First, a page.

hap and leonard suspense.jpg

Weird that I’d start with a specific episode, isn’t it? But I am weird, so this sort of fits. Folks, if you’re into Quentin Tarantino movies or David Fincher or anything else that makes your teeth rattle from the suspense, you’re in for a treat. This episode contains a scene that rivals in intensity the opening of Inglourious Basterds or the hypodermic needle scene from Pulp Fiction. I remember sitting there in bed with my jaws clenched and my fists in trembling knots as Hap and Leonard and another character you’ll care about faced probable death and even likelier disfigurement. Friends, this is the first thing you should know–HAP AND LEONARD doesn’t flinch. You always get your money’s worth, but sometimes that means suffering through suspense that’ll make your toes curl.

REASON #2: The Characters.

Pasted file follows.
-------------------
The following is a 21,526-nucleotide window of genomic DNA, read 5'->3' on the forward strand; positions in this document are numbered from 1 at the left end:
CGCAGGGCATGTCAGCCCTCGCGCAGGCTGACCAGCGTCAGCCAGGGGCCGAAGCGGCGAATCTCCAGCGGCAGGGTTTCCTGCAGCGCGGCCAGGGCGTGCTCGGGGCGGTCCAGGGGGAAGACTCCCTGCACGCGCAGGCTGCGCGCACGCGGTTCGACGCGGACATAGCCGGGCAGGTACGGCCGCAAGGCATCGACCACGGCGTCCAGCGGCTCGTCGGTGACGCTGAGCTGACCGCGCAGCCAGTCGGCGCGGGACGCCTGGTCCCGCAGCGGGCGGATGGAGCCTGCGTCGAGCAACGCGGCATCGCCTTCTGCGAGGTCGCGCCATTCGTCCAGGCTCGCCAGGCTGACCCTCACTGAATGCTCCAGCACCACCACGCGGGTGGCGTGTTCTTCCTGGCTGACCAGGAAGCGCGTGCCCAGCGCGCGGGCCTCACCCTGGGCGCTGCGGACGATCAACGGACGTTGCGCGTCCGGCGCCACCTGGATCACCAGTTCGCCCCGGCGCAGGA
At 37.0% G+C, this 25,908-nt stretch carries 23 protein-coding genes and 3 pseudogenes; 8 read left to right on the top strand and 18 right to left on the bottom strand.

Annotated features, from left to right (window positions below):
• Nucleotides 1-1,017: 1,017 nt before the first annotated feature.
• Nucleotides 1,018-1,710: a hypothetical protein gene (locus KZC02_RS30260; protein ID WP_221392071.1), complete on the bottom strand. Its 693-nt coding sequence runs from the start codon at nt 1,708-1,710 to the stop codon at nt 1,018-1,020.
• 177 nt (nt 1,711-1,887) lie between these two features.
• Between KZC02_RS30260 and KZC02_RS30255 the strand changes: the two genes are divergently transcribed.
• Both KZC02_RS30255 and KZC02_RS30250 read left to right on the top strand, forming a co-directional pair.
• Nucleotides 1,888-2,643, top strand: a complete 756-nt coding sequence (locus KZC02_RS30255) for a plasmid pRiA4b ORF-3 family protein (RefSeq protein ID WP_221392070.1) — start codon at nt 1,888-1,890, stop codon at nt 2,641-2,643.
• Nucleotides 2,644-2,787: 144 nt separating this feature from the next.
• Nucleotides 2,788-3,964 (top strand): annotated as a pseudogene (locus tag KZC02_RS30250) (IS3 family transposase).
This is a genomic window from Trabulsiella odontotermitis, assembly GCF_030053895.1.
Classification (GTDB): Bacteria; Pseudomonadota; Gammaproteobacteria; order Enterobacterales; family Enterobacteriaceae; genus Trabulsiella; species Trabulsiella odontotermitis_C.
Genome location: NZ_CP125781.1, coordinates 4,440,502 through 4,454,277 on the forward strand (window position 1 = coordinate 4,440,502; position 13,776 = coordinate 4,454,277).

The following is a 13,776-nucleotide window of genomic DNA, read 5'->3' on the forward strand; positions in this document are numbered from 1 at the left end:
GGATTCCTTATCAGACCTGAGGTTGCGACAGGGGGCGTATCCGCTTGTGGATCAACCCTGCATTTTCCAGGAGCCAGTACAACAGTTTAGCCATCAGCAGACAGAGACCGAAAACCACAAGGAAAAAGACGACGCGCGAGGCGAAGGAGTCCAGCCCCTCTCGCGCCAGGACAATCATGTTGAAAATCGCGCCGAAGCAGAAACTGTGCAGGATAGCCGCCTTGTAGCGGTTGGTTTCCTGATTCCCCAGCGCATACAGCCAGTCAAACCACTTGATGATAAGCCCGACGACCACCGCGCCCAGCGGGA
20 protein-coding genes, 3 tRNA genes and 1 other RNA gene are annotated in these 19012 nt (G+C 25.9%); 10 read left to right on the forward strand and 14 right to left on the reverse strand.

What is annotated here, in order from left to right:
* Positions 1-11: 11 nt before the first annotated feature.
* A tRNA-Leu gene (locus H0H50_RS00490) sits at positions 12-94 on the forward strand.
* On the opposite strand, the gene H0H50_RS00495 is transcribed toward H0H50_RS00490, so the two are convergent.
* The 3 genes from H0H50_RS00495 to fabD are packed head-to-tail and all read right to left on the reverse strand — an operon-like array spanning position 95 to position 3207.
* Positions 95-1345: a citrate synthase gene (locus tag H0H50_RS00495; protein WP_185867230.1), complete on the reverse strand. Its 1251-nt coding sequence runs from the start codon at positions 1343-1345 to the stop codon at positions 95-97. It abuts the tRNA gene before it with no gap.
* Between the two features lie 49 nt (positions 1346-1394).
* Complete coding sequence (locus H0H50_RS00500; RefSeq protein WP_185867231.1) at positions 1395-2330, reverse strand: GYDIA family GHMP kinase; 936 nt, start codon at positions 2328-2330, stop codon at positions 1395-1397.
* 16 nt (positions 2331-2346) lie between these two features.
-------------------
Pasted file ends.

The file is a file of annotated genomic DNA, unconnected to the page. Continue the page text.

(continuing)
When it comes down to it, this is why we love stories, isn’t it?

Imagine your favorite writer. You doing that?

Now imagine your favorite writer at the top of his/her game. Then imagine your favorite writer pouring all his/her creativity and humanity into a pair of characters and making them so real and likable that you feel like they could step right through your door and start munching vanilla wafers.

Then imagine a casting director choosing the perfect actors for those flesh-and-blood characters.

Folks, meet James Purefoy and Michael K. Williams.


Before I saw the first LORD OF THE RINGS movie, I read a review in which the critic said something like, “They didn’t cast Ian McKellan as Gandalf. They went out and found Gandalf.” This is how I feel about Hap Collins and Leonard Pine.

I can’t imagine another actor conveying the same mixture of defeatedness and determination as James Purefoy does. Purefoy expresses more with a glance than most actors do with a monologue. In another artist’s hands, Hap Collins might be maudlin or infuriating. But because of Purefoy’s nuanced performance we genuinely care about Hap; we see more in him than he sees in himself. We root for him.

That’s because of James Purefoy. He is Hap Collins.